They say ‘Behind every dark cloud there is an every-shining sun. Just wait. In time, the cloud will pass.’ The above image is what I saw this evening while having tea on my terrace. I have seen dark clouds before, and also rainbows, but never have I seen them together like this. This was not a small silver lining, but a rainbow that depicts hope and a promise of better times to come. It also reminds me of my journey at the start of the Amal fellowship.
The first thought I had during my first session was if this is the right place for me, will I get anything out of it. Almost all of the fellows were from a public education background and a lot of emphasis was given to the idea that the fellowship is meant for people from those backgrounds as they lack the skills required for professionals. I was different as I have studied in private institutions and so I had exposure to opportunities and education where I already had reasonably well communication skills. However, as I had already graduated, and still didn’t have a full-time job, I decided to keep attending to kill the abundant time I had on my hand.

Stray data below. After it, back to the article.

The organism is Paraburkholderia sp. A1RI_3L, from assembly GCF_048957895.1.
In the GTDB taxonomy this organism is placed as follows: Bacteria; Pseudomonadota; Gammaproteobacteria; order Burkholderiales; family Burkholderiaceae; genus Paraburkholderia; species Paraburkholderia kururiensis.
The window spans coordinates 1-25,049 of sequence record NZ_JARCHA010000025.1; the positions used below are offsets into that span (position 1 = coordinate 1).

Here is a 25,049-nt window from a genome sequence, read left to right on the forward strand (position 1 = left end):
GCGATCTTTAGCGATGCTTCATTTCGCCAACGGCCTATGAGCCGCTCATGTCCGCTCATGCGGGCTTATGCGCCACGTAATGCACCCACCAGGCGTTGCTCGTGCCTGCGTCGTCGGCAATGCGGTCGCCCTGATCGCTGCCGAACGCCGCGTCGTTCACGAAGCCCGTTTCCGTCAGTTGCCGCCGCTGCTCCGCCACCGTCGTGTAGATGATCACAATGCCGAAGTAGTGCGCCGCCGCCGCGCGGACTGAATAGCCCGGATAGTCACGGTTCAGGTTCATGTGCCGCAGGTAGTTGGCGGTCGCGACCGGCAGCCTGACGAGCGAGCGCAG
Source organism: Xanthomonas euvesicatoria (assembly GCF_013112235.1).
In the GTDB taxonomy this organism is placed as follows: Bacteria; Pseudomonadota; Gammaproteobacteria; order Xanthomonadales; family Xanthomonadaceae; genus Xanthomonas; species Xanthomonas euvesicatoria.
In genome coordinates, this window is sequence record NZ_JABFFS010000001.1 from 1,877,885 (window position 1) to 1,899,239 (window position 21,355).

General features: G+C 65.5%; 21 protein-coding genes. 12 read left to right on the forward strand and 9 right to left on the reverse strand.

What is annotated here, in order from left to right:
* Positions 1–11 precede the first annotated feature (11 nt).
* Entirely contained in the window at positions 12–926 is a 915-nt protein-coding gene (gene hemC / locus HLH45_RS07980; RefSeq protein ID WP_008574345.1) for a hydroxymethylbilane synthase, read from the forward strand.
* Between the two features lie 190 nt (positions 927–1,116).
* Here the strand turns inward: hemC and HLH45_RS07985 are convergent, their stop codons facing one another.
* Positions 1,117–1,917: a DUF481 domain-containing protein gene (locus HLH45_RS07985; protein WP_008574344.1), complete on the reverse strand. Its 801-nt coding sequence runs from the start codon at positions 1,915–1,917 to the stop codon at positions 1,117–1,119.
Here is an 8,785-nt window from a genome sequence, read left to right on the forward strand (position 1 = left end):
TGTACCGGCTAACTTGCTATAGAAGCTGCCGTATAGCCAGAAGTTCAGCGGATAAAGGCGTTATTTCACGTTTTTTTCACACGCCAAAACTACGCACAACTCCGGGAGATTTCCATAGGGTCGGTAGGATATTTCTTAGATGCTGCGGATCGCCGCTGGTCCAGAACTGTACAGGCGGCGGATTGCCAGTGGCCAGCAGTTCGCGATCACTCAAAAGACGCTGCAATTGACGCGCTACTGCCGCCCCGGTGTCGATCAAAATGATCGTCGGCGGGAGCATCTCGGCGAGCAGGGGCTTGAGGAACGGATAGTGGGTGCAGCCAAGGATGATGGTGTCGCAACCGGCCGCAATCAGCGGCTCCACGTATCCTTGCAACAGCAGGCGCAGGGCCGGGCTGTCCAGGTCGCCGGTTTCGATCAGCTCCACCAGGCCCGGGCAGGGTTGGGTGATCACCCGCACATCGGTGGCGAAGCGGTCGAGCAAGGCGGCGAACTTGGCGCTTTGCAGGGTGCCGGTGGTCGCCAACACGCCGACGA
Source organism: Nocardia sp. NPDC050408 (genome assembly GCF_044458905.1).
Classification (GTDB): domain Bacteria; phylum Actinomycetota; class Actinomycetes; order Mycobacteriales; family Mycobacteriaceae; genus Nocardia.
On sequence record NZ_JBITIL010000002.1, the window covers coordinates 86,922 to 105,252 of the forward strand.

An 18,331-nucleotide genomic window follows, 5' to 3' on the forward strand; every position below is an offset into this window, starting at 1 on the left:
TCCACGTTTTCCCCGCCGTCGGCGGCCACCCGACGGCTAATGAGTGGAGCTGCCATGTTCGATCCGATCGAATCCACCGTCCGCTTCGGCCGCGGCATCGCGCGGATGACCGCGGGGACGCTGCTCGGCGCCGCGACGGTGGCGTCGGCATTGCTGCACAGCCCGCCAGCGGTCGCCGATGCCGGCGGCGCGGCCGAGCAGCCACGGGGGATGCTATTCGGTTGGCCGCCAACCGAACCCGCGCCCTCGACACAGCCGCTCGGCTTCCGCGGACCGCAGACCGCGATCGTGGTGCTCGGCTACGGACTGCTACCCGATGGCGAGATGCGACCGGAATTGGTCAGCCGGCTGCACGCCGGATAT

This of course was not a positive way of thinking, or as Amal puts it, not a growth mindset. It was like the scene above where my judgment and thoughts were clouded and Amal became the rainbow in those clouds, fore sighting to me of the great things I’ll learn in the days to come. The most important thing I learned in the first two weeks and which arguably to me is the theme of the fellowship, is having a Growth Mindset. Humankind is programmed to evolve. Their evolution is the foundation of their existence and prosperity. To evolve is to grow, and there is no better way of growing than learning. This desire for learning and improving is my biggest take from the first two weeks of the fellowship.
I would not call this a journey of self-discovery, rather a course correction. I knew what I was, I just didn’t know what I wasn’t. Oftentimes, it’s not about becoming a new person, but becoming the person you were meant to be, and already are, but don’t know how to be. I have always been clear about my goals, however, I have been always soft on myself, never pushing my limits, never properly introspecting. I liked blaming others and external factors for my failures. This fellowship has taught me that I am the master of my destiny. The most fundamental law of Engineering applies to all scenarios of life. The output you get can never exceed the input you give. It will be my effort and hard work which will ultimately decide whether I succeed or not. All I have to do is ‘Kam, Kam, and Kam’. The dark clouds will definitely come again, but so will the rainbow.